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The Michigan Bright Nights Community Forum Series: a 10-Year Experience with Public Mental Health Education

  • Danielle S. Taubman
  • Lizelle Salazar
  • Stephanie Salazar
  • Trish Meyer
  • Timothy P. Grimes
  • Sagar V. Parikh
Feature: Educational Case Report

Surveys of the general public suggest that, despite progress, many people in the USA continue to hold stigmatizing and discriminatory beliefs towards persons with mental illness [1, 2, 3]. Mental illness stigma is thought to be a deterrent to mental health help-seeking and adherence to treatment [4, 5, 6]. Innovative strategies to educate and engage the public in mental health issues are critical in order to improve mental health literacy and reduce stigma. Public education initiatives are one strategy that can be used to (1) increase the public profile of mental illness; (2) increase knowledge, familiarity, and acceptance of mental illness; (3) reduce stigma; and (4) increase care-seeking and treatment engagement among individuals with a mental illness.

Description of the Community Forum Series

This article describes a public education forum series focused on mental health, provides feedback and insights from key stakeholders to better understand the public’s reception to the forum...

Notes

Acknowledgements

We are grateful to Jenny Iott, Diego Ascani, Matt Gauntlett, and everyone else on the Ann Arbor District Library staff who have helped to make Bright Nights possible; to all of the faculty and community members who have given their time to participate as panelists; and to Melvin McInnis for helping to launch the Bright Nights series. A special thanks to the Patient and Family Centered Care e-Advisors, Bright Nights attendees, and library staff for their feedback and insights.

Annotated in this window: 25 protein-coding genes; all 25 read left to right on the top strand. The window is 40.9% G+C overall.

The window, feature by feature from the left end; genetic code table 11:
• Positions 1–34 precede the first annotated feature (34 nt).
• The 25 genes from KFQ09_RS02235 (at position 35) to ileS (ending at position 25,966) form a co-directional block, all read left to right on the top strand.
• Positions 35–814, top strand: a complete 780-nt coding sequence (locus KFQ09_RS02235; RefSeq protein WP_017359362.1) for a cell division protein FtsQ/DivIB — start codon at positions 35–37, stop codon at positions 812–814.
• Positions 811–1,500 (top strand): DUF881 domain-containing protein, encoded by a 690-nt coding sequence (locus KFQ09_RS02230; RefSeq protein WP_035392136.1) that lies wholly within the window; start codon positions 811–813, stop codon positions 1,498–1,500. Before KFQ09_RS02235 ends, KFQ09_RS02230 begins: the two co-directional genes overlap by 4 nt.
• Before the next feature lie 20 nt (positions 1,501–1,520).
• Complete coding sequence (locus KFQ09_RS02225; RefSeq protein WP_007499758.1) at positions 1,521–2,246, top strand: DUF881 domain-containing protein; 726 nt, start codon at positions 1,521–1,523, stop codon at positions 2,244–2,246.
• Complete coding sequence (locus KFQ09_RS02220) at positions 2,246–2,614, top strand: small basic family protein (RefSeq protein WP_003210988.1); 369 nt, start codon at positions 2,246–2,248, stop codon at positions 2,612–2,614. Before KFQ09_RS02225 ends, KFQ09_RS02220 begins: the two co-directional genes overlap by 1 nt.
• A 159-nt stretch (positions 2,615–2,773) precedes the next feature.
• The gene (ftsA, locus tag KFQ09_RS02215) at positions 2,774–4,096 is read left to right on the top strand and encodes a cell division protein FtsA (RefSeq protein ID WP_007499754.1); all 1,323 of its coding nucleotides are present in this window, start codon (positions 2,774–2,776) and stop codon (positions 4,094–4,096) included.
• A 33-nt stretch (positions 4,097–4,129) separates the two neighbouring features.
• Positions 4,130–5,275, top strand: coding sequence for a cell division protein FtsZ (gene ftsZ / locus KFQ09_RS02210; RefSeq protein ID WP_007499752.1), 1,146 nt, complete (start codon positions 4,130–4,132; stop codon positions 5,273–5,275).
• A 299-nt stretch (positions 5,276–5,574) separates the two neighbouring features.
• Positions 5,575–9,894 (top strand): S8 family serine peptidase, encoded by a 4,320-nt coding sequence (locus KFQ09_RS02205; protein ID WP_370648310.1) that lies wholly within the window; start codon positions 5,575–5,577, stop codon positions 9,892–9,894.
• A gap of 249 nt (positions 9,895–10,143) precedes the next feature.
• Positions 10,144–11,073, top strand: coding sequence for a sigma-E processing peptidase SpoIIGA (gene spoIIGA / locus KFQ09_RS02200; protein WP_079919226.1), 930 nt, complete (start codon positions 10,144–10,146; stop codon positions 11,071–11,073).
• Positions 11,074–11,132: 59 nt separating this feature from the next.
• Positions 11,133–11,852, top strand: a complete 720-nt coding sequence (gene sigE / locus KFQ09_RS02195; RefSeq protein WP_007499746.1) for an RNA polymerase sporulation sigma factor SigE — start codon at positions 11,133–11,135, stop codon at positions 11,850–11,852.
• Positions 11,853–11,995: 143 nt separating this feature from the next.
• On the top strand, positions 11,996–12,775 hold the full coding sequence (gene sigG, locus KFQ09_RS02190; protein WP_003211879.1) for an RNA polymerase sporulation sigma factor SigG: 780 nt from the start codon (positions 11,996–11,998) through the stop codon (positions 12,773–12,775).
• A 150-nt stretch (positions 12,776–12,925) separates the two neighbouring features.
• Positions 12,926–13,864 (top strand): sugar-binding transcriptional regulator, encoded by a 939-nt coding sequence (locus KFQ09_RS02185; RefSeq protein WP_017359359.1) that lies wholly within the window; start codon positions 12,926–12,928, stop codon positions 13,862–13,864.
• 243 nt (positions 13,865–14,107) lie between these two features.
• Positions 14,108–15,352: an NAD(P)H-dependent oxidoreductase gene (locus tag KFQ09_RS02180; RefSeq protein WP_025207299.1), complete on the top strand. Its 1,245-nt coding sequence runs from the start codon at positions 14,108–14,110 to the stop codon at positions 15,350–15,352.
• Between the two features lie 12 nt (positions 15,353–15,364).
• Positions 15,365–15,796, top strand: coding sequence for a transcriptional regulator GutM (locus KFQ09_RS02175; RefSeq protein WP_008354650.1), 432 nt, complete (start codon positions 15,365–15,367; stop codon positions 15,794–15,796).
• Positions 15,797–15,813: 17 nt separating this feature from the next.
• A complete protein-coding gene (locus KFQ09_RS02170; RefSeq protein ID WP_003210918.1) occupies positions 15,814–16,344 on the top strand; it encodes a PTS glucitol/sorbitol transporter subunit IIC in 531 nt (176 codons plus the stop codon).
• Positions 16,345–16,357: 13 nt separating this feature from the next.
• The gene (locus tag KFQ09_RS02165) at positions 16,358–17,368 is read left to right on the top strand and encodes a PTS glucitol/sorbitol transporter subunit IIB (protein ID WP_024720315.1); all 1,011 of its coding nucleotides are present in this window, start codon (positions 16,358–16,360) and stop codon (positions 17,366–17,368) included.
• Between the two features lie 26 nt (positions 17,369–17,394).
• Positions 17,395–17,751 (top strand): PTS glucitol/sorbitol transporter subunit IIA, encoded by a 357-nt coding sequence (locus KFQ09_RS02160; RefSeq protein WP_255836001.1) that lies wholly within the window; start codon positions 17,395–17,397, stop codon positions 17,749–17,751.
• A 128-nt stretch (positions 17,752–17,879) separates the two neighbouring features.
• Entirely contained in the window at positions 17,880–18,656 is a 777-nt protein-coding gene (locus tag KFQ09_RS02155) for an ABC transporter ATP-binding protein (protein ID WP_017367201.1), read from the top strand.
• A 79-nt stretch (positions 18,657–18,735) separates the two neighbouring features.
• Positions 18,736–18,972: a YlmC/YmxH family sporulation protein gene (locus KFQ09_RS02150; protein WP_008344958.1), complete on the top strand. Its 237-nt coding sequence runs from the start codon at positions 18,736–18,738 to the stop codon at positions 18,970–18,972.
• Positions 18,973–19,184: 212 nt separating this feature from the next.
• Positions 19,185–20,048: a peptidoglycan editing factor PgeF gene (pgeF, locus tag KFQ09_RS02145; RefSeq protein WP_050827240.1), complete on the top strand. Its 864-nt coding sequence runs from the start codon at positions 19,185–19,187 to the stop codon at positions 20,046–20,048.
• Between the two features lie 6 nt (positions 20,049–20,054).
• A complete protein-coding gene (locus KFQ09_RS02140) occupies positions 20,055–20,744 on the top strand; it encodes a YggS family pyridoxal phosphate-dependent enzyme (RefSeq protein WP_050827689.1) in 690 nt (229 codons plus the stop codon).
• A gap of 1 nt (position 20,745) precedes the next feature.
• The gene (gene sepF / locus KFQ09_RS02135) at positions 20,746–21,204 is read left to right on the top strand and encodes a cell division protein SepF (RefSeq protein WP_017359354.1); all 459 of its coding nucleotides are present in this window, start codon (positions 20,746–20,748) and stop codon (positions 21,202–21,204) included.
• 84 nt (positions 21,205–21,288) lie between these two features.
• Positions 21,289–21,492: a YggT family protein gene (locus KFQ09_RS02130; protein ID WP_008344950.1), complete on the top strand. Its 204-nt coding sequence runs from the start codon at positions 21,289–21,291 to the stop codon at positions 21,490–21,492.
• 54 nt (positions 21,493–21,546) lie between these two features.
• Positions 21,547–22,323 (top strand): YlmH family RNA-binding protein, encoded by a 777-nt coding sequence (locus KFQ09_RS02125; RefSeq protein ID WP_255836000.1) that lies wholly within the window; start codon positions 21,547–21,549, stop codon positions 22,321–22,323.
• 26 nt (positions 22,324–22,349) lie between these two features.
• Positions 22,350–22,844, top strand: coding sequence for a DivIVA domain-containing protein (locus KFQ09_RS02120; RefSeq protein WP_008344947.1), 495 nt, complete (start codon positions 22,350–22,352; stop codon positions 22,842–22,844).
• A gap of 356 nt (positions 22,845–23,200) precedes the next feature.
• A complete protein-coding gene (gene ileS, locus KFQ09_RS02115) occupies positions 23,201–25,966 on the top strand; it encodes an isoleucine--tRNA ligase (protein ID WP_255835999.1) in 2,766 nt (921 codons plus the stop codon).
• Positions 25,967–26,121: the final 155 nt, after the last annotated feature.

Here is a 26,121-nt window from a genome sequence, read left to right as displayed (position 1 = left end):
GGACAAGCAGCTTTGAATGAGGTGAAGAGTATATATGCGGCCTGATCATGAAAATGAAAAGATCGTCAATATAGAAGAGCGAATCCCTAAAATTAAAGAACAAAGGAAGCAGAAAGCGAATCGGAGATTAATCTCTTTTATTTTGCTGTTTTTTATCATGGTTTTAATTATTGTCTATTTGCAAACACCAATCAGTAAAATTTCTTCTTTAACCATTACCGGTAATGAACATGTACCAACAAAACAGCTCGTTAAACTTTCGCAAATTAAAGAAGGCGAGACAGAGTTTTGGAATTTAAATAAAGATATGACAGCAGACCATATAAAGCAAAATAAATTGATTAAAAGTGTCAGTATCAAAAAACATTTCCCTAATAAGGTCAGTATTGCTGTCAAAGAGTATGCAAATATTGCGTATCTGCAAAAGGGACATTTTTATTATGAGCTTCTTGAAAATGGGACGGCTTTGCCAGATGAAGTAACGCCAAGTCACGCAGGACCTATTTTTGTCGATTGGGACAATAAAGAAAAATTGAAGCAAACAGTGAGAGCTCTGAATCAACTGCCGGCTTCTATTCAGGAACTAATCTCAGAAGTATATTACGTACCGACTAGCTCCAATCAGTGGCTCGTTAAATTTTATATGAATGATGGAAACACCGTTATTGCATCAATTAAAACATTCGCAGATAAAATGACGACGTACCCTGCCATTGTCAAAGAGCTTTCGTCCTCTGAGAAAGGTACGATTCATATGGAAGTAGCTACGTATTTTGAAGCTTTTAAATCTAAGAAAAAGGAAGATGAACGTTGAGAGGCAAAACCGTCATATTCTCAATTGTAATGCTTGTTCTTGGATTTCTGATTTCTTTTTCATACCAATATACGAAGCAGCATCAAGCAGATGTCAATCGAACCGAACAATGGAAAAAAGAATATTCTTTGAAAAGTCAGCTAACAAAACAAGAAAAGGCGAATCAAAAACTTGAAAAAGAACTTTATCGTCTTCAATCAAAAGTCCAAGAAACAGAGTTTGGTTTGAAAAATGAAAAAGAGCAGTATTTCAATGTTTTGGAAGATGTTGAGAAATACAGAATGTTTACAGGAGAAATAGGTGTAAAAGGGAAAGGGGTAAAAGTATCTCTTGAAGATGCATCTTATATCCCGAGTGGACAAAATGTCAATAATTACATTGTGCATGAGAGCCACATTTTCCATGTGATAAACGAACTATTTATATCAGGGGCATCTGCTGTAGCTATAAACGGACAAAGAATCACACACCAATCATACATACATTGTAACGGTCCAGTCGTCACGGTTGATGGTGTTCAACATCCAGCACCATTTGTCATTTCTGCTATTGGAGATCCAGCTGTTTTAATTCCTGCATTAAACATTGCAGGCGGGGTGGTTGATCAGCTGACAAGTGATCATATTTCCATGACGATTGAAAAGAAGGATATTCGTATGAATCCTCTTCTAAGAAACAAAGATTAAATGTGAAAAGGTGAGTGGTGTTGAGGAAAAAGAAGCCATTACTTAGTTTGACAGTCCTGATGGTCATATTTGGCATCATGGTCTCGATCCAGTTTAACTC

Compliance with Ethical Standards

All procedures performed in studies involving human participants were in accordance with the ethical standards of the institutional and/or national research committee and with the 1964 Helsinki declaration and its later amendments or comparable ethical standards. Informed consent was obtained from all individual participants included in the study.

Disclosure

On behalf of all authors, the corresponding author states that there is no conflict of interest.

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Copyright information

© Academic Psychiatry 2018

Authors and Affiliations

  • Danielle S. Taubman
    • 1
  • Lizelle Salazar
    • 1
  • Stephanie Salazar
    • 1
  • Trish Meyer
    • 1
  • Timothy P. Grimes
    • 2
  • Sagar V. Parikh
    • 1
  1. 1.University of MichiganAnn ArborUSA
  2. 2.Ann Arbor District LibraryAnn ArborUSA

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